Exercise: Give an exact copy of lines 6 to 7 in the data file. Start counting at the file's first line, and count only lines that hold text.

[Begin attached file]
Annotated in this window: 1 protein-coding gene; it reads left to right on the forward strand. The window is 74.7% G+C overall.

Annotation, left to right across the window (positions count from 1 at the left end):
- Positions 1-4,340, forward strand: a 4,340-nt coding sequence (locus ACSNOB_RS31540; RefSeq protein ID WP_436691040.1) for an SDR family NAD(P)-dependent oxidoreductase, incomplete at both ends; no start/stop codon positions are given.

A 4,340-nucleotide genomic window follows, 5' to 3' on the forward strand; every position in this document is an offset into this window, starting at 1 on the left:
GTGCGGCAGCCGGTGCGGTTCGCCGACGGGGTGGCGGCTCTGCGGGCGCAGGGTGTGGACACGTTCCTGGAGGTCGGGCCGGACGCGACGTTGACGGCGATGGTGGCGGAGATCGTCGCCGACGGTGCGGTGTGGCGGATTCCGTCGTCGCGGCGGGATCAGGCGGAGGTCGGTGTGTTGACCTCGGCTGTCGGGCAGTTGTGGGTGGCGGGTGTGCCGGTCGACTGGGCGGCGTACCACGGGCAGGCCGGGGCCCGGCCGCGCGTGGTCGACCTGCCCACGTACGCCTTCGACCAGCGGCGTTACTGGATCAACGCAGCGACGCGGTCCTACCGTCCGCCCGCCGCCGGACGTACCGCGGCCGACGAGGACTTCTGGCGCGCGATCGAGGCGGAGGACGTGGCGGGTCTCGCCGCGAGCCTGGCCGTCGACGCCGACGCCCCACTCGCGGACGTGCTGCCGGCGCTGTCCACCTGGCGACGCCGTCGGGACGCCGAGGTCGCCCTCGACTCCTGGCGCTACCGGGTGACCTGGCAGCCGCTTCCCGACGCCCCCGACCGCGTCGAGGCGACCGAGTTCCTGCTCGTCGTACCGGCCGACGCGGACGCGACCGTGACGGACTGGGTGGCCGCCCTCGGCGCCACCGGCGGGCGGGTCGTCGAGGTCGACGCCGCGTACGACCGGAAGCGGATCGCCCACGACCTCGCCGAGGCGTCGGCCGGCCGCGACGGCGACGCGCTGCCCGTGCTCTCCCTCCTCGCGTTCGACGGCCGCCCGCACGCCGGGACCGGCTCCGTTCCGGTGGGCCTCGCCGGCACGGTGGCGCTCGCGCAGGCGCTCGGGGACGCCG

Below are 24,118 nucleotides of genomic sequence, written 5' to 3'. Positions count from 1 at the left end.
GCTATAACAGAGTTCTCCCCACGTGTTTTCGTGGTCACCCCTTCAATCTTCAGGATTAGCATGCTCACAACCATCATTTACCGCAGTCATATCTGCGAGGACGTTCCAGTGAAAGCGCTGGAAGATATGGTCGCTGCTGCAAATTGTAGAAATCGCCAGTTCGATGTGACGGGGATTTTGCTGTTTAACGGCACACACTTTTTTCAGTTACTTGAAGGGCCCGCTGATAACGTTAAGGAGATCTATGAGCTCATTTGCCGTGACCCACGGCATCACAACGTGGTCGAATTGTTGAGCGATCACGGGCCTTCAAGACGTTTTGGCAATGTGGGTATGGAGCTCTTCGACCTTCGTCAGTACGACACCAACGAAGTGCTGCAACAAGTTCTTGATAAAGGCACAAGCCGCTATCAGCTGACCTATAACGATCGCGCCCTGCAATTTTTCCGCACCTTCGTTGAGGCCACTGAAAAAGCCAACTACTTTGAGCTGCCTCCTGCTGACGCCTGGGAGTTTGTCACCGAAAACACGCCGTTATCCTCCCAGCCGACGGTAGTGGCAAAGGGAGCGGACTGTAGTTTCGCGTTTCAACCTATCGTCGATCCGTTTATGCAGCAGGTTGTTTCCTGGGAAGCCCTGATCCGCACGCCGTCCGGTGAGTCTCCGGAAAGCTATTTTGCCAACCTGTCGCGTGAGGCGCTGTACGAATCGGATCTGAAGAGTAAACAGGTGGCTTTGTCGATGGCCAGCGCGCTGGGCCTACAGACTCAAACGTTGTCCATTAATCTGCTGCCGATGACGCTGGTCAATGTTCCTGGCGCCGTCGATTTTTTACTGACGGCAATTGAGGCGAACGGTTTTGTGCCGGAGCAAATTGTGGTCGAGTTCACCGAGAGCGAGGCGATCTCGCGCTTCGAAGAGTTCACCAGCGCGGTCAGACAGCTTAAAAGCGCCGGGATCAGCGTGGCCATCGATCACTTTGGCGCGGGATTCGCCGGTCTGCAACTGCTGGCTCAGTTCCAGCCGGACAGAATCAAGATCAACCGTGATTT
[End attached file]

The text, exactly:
Below are 24,118 nucleotides of genomic sequence, written 5' to 3'. Positions count from 1 at the left end.
GCTATAACAGAGTTCTCCCCACGTGTTTTCGTGGTCACCCCTTCAATCTTCAGGATTAGCATGCTCACAACCATCATTTACCGCAGTCATATCTGCGAGGACGTTCCAGTGAAAGCGCTGGAAGATATGGTCGCTGCTGCAAATTGTAGAAATCGCCAGTTCGATGTGACGGGGATTTTGCTGTTTAACGGCACACACTTTTTTCAGTTACTTGAAGGGCCCGCTGATAACGTTAAGGAGATCTATGAGCTCATTTGCCGTGACCCACGGCATCACAACGTGGTCGAATTGTTGAGCGATCACGGGCCTTCAAGACGTTTTGGCAATGTGGGTATGGAGCTCTTCGACCTTCGTCAGTACGACACCAACGAAGTGCTGCAACAAGTTCTTGATAAAGGCACAAGCCGCTATCAGCTGACCTATAACGATCGCGCCCTGCAATTTTTCCGCACCTTCGTTGAGGCCACTGAAAAAGCCAACTACTTTGAGCTGCCTCCTGCTGACGCCTGGGAGTTTGTCACCGAAAACACGCCGTTATCCTCCCAGCCGACGGTAGTGGCAAAGGGAGCGGACTGTAGTTTCGCGTTTCAACCTATCGTCGATCCGTTTATGCAGCAGGTTGTTTCCTGGGAAGCCCTGATCCGCACGCCGTCCGGTGAGTCTCCGGAAAGCTATTTTGCCAACCTGTCGCGTGAGGCGCTGTACGAATCGGATCTGAAGAGTAAACAGGTGGCTTTGTCGATGGCCAGCGCGCTGGGCCTACAGACTCAAACGTTGTCCATTAATCTGCTGCCGATGACGCTGGTCAATGTTCCTGGCGCCGTCGATTTTTTACTGACGGCAATTGAGGCGAACGGTTTTGTGCCGGAGCAAATTGTGGTCGAGTTCACCGAGAGCGAGGCGATCTCGCGCTTCGAAGAGTTCACCAGCGCGGTCAGACAGCTTAAAAGCGCCGGGATCAGCGTGGCCATCGATCACTTTGGCGCGGGATTCGCCGGTCTGCAACTGCTGGCTCAGTTCCAGCCGGACAGAATCAAGATCAACCGTGATTT